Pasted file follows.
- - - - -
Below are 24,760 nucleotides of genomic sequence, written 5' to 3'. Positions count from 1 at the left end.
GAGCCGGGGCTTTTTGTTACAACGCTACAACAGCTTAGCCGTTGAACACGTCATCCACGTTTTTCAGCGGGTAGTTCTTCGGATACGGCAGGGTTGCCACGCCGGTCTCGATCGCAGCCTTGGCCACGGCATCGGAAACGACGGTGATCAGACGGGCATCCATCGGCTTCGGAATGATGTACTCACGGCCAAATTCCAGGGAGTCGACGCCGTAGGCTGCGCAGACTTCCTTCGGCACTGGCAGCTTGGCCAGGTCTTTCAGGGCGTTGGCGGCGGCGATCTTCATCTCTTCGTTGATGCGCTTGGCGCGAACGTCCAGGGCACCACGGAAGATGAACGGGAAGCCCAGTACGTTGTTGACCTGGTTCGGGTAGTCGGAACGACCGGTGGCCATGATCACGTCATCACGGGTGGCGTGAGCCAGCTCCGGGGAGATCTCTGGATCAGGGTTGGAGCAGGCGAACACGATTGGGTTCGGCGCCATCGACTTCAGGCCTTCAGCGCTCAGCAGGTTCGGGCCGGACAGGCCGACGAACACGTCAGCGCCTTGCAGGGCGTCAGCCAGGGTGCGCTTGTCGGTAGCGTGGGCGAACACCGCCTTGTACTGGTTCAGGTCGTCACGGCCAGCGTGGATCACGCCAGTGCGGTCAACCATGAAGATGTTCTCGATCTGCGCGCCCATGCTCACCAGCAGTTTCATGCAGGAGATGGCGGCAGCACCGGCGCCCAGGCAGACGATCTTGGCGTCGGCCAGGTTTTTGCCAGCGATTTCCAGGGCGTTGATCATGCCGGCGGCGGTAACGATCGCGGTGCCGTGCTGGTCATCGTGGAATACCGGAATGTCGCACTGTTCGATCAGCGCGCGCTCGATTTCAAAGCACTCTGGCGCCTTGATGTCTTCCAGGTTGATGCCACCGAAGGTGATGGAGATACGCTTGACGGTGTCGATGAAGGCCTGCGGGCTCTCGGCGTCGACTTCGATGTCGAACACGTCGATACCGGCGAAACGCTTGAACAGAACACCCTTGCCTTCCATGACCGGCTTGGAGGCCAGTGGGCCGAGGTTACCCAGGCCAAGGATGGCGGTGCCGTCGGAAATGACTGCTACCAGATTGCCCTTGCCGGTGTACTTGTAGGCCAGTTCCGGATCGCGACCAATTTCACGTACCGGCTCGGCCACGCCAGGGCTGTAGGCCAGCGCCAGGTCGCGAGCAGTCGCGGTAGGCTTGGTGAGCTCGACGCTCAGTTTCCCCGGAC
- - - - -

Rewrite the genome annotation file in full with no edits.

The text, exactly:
Below are 24,760 nucleotides of genomic sequence, written 5' to 3'. Positions count from 1 at the left end.
GAGCCGGGGCTTTTTGTTACAACGCTACAACAGCTTAGCCGTTGAACACGTCATCCACGTTTTTCAGCGGGTAGTTCTTCGGATACGGCAGGGTTGCCACGCCGGTCTCGATCGCAGCCTTGGCCACGGCATCGGAAACGACGGTGATCAGACGGGCATCCATCGGCTTCGGAATGATGTACTCACGGCCAAATTCCAGGGAGTCGACGCCGTAGGCTGCGCAGACTTCCTTCGGCACTGGCAGCTTGGCCAGGTCTTTCAGGGCGTTGGCGGCGGCGATCTTCATCTCTTCGTTGATGCGCTTGGCGCGAACGTCCAGGGCACCACGGAAGATGAACGGGAAGCCCAGTACGTTGTTGACCTGGTTCGGGTAGTCGGAACGACCGGTGGCCATGATCACGTCATCACGGGTGGCGTGAGCCAGCTCCGGGGAGATCTCTGGATCAGGGTTGGAGCAGGCGAACACGATTGGGTTCGGCGCCATCGACTTCAGGCCTTCAGCGCTCAGCAGGTTCGGGCCGGACAGGCCGACGAACACGTCAGCGCCTTGCAGGGCGTCAGCCAGGGTGCGCTTGTCGGTAGCGTGGGCGAACACCGCCTTGTACTGGTTCAGGTCGTCACGGCCAGCGTGGATCACGCCAGTGCGGTCAACCATGAAGATGTTCTCGATCTGCGCGCCCATGCTCACCAGCAGTTTCATGCAGGAGATGGCGGCAGCACCGGCGCCCAGGCAGACGATCTTGGCGTCGGCCAGGTTTTTGCCAGCGATTTCCAGGGCGTTGATCATGCCGGCGGCGGTAACGATCGCGGTGCCGTGCTGGTCATCGTGGAATACCGGAATGTCGCACTGTTCGATCAGCGCGCGCTCGATTTCAAAGCACTCTGGCGCCTTGATGTCTTCCAGGTTGATGCCACCGAAGGTGATGGAGATACGCTTGACGGTGTCGATGAAGGCCTGCGGGCTCTCGGCGTCGACTTCGATGTCGAACACGTCGATACCGGCGAAACGCTTGAACAGAACACCCTTGCCTTCCATGACCGGCTTGGAGGCCAGTGGGCCGAGGTTACCCAGGCCAAGGATGGCGGTGCCGTCGGAAATGACTGCTACCAGATTGCCCTTGCCGGTGTACTTGTAGGCCAGTTCCGGATCGCGACCAATTTCACGTACCGGCTCGGCCACGCCAGGGCTGTAGGCCAGCGCCAGGTCGCGAGCAGTCGCGGTAGGCTTGGTGAGCTCGACGCTCAGTTTCCCCGGAC